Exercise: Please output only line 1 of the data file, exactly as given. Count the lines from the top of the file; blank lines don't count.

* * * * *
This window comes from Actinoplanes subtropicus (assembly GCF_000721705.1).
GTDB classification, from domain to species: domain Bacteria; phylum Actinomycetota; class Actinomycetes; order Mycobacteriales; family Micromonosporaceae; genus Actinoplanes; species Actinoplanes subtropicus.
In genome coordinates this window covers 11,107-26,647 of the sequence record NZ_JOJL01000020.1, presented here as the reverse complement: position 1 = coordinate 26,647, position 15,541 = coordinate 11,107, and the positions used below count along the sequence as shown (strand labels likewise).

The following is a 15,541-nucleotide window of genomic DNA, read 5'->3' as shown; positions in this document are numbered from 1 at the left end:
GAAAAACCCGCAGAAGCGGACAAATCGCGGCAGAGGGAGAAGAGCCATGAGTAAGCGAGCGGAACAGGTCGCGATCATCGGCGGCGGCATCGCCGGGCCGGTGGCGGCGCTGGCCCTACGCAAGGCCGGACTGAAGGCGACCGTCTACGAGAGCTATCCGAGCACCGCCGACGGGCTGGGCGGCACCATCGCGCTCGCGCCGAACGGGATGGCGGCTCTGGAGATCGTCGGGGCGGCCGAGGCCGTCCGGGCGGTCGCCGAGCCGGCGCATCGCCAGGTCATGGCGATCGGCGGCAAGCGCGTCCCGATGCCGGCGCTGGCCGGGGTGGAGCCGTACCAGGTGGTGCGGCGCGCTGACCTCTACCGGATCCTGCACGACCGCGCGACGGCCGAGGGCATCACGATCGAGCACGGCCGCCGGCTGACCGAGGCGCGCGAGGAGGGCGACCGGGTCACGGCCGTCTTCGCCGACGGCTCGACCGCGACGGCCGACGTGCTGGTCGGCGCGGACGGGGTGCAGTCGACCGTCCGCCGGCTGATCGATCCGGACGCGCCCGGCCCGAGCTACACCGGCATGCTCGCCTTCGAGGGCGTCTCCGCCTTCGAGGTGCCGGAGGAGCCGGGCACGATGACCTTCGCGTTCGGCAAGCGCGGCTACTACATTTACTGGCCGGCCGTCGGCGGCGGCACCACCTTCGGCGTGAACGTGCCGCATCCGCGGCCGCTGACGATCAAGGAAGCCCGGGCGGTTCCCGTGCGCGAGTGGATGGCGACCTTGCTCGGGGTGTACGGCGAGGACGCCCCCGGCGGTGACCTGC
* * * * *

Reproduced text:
This window comes from Actinoplanes subtropicus (assembly GCF_000721705.1).